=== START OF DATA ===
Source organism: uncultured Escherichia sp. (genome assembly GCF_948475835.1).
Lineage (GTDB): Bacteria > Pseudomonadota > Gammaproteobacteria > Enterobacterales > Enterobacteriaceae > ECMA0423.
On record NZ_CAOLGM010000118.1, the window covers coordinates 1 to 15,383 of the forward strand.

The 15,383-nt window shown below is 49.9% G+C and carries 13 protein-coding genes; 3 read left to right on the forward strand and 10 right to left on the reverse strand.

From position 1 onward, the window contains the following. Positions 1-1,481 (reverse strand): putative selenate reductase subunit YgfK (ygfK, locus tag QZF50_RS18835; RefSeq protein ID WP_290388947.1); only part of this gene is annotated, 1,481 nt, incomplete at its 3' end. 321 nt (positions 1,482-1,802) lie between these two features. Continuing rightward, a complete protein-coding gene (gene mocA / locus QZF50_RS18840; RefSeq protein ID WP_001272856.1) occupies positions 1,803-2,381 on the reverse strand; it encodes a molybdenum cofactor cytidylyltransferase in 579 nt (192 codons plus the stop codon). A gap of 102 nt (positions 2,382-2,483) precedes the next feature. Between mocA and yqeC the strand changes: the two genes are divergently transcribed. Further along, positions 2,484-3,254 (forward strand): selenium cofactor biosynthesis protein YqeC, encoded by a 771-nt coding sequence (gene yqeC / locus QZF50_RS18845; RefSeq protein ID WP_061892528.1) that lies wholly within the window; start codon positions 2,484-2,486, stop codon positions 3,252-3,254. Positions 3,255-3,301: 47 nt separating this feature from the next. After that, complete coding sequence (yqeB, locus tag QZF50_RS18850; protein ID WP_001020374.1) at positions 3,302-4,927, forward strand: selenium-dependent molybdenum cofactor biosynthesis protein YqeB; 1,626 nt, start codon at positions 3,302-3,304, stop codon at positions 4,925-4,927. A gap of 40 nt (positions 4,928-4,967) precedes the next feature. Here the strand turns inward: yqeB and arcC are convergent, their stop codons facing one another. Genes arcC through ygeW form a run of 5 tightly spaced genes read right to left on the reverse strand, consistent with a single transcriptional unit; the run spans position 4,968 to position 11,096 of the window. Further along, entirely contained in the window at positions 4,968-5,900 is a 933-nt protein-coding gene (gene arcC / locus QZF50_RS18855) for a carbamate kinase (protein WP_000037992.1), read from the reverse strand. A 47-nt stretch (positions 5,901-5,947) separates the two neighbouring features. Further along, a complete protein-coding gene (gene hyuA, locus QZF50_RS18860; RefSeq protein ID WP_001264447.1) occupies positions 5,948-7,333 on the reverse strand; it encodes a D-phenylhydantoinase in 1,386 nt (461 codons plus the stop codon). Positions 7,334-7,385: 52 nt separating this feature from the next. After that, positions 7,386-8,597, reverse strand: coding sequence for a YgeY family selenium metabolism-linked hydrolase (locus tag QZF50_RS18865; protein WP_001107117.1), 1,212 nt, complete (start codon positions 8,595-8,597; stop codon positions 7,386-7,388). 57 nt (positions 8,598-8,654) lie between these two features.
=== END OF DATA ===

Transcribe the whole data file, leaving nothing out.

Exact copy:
Source organism: uncultured Escherichia sp. (genome assembly GCF_948475835.1).
Lineage (GTDB): Bacteria > Pseudomonadota > Gammaproteobacteria > Enterobacterales > Enterobacteriaceae > ECMA0423.
On record NZ_CAOLGM010000118.1, the window covers coordinates 1 to 15,383 of the forward strand.

The 15,383-nt window shown below is 49.9% G+C and carries 13 protein-coding genes; 3 read left to right on the forward strand and 10 right to left on the reverse strand.

From position 1 onward, the window contains the following. Positions 1-1,481 (reverse strand): putative selenate reductase subunit YgfK (ygfK, locus tag QZF50_RS18835; RefSeq protein ID WP_290388947.1); only part of this gene is annotated, 1,481 nt, incomplete at its 3' end. 321 nt (positions 1,482-1,802) lie between these two features. Continuing rightward, a complete protein-coding gene (gene mocA / locus QZF50_RS18840; RefSeq protein ID WP_001272856.1) occupies positions 1,803-2,381 on the reverse strand; it encodes a molybdenum cofactor cytidylyltransferase in 579 nt (192 codons plus the stop codon). A gap of 102 nt (positions 2,382-2,483) precedes the next feature. Between mocA and yqeC the strand changes: the two genes are divergently transcribed. Further along, positions 2,484-3,254 (forward strand): selenium cofactor biosynthesis protein YqeC, encoded by a 771-nt coding sequence (gene yqeC / locus QZF50_RS18845; RefSeq protein ID WP_061892528.1) that lies wholly within the window; start codon positions 2,484-2,486, stop codon positions 3,252-3,254. Positions 3,255-3,301: 47 nt separating this feature from the next. After that, complete coding sequence (yqeB, locus tag QZF50_RS18850; protein ID WP_001020374.1) at positions 3,302-4,927, forward strand: selenium-dependent molybdenum cofactor biosynthesis protein YqeB; 1,626 nt, start codon at positions 3,302-3,304, stop codon at positions 4,925-4,927. A gap of 40 nt (positions 4,928-4,967) precedes the next feature. Here the strand turns inward: yqeB and arcC are convergent, their stop codons facing one another. Genes arcC through ygeW form a run of 5 tightly spaced genes read right to left on the reverse strand, consistent with a single transcriptional unit; the run spans position 4,968 to position 11,096 of the window. Further along, entirely contained in the window at positions 4,968-5,900 is a 933-nt protein-coding gene (gene arcC / locus QZF50_RS18855) for a carbamate kinase (protein WP_000037992.1), read from the reverse strand. A 47-nt stretch (positions 5,901-5,947) separates the two neighbouring features. Further along, a complete protein-coding gene (gene hyuA, locus QZF50_RS18860; RefSeq protein ID WP_001264447.1) occupies positions 5,948-7,333 on the reverse strand; it encodes a D-phenylhydantoinase in 1,386 nt (461 codons plus the stop codon). Positions 7,334-7,385: 52 nt separating this feature from the next. After that, positions 7,386-8,597, reverse strand: coding sequence for a YgeY family selenium metabolism-linked hydrolase (locus tag QZF50_RS18865; protein WP_001107117.1), 1,212 nt, complete (start codon positions 8,595-8,597; stop codon positions 7,386-7,388). 57 nt (positions 8,598-8,654) lie between these two features.